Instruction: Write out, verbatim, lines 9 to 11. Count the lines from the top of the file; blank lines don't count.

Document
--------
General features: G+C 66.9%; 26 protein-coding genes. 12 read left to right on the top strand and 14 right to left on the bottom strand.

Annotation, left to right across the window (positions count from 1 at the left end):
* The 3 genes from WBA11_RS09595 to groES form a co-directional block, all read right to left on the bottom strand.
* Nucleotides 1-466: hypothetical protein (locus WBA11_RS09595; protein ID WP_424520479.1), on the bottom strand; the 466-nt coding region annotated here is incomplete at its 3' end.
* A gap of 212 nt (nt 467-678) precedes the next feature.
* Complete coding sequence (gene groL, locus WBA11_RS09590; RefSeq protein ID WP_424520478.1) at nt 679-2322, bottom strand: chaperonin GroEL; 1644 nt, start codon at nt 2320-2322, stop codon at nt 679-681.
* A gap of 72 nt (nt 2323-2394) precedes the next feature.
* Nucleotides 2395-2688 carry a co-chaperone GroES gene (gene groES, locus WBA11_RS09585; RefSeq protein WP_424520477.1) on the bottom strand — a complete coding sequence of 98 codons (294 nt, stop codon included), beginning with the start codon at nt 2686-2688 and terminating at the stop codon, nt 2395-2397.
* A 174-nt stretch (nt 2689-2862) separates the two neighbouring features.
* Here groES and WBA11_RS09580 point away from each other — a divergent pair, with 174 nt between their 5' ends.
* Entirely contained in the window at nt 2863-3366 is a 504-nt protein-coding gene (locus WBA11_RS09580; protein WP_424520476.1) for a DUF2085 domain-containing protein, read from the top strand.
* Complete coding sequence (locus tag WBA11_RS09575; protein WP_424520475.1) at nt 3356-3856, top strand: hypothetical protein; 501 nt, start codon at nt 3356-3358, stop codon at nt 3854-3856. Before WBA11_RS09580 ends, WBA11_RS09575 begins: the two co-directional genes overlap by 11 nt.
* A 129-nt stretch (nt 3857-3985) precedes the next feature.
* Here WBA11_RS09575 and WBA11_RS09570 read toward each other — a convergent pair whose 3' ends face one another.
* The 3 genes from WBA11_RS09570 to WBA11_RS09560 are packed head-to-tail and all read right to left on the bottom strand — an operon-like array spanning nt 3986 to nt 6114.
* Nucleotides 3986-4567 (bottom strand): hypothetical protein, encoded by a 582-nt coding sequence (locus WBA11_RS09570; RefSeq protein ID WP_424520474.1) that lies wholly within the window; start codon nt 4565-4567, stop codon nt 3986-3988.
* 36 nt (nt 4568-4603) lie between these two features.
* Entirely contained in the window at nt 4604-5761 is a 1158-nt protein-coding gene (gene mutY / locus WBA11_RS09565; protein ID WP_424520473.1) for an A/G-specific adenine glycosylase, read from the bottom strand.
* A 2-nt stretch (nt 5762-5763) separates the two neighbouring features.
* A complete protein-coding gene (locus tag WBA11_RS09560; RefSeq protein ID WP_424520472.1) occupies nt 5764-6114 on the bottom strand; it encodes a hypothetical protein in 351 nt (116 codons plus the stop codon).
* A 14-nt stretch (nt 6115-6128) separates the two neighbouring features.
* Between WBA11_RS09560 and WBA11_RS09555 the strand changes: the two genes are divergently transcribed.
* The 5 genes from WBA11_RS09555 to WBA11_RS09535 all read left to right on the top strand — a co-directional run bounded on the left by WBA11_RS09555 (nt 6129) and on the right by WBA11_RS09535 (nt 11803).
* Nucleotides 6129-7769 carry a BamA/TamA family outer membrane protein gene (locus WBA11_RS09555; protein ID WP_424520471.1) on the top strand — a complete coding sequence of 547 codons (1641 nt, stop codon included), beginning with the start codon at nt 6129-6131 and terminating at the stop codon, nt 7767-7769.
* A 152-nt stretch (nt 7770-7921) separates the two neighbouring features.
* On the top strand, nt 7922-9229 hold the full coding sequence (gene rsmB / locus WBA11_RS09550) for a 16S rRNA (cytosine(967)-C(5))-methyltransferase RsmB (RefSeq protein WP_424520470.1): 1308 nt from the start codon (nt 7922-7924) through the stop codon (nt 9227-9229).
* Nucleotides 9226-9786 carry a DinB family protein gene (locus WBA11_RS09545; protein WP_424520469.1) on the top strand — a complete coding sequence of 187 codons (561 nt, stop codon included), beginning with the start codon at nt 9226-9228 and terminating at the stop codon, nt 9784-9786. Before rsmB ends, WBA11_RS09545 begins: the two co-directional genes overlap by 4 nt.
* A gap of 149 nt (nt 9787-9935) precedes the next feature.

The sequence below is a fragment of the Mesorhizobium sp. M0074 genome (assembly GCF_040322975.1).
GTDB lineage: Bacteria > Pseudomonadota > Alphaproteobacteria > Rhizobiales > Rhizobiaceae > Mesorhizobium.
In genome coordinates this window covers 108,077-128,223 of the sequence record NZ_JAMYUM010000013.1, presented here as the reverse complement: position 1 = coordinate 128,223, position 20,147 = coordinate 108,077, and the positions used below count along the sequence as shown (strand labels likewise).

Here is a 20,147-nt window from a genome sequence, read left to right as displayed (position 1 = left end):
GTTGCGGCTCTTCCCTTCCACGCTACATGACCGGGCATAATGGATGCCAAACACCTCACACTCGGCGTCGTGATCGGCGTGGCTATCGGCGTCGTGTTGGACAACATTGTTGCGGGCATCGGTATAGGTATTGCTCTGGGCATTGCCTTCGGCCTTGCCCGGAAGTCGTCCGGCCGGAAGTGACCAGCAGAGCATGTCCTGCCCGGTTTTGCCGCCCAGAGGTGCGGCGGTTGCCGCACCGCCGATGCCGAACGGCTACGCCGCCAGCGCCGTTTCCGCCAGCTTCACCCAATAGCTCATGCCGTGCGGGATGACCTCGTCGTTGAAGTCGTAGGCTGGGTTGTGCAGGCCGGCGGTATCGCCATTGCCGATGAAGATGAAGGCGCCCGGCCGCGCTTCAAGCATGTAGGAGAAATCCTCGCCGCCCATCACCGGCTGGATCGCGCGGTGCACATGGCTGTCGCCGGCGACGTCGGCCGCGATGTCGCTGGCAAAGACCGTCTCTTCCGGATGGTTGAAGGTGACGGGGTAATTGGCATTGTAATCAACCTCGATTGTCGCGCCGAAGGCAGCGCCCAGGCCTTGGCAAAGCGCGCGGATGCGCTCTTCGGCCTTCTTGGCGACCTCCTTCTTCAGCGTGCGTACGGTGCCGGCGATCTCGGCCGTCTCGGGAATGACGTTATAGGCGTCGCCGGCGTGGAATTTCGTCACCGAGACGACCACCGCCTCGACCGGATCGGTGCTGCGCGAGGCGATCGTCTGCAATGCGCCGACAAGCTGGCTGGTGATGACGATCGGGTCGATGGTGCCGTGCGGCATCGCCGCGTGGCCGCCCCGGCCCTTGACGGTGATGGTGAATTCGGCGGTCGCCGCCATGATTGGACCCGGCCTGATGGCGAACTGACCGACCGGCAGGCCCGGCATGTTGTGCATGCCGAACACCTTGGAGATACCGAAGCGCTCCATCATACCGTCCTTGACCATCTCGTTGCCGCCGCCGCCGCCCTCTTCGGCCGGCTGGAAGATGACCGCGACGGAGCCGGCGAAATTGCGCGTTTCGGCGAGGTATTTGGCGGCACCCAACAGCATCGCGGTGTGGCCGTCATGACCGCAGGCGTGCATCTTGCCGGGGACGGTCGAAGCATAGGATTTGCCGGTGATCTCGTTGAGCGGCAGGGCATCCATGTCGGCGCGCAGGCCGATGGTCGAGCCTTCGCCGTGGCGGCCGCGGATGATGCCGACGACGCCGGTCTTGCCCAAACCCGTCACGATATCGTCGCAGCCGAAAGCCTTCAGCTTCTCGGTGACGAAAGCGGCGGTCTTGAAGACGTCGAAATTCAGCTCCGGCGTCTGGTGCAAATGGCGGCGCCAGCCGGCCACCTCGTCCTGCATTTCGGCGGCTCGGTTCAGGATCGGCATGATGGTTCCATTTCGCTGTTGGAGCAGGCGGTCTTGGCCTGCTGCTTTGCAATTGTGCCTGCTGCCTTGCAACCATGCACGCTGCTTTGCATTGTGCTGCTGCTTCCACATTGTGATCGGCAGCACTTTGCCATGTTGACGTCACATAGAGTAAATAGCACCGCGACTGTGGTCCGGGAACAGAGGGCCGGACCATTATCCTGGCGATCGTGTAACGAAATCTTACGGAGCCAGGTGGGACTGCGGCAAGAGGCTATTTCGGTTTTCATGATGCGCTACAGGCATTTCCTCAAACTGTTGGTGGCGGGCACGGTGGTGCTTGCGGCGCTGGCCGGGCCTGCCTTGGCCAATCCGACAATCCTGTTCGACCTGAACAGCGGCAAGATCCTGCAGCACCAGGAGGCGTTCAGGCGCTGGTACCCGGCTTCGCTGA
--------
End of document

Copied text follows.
* A 174-nt stretch (nt 2689-2862) separates the two neighbouring features.
* Here groES and WBA11_RS09580 point away from each other — a divergent pair, with 174 nt between their 5' ends.
* Entirely contained in the window at nt 2863-3366 is a 504-nt protein-coding gene (locus WBA11_RS09580; protein WP_424520476.1) for a DUF2085 domain-containing protein, read from the top strand.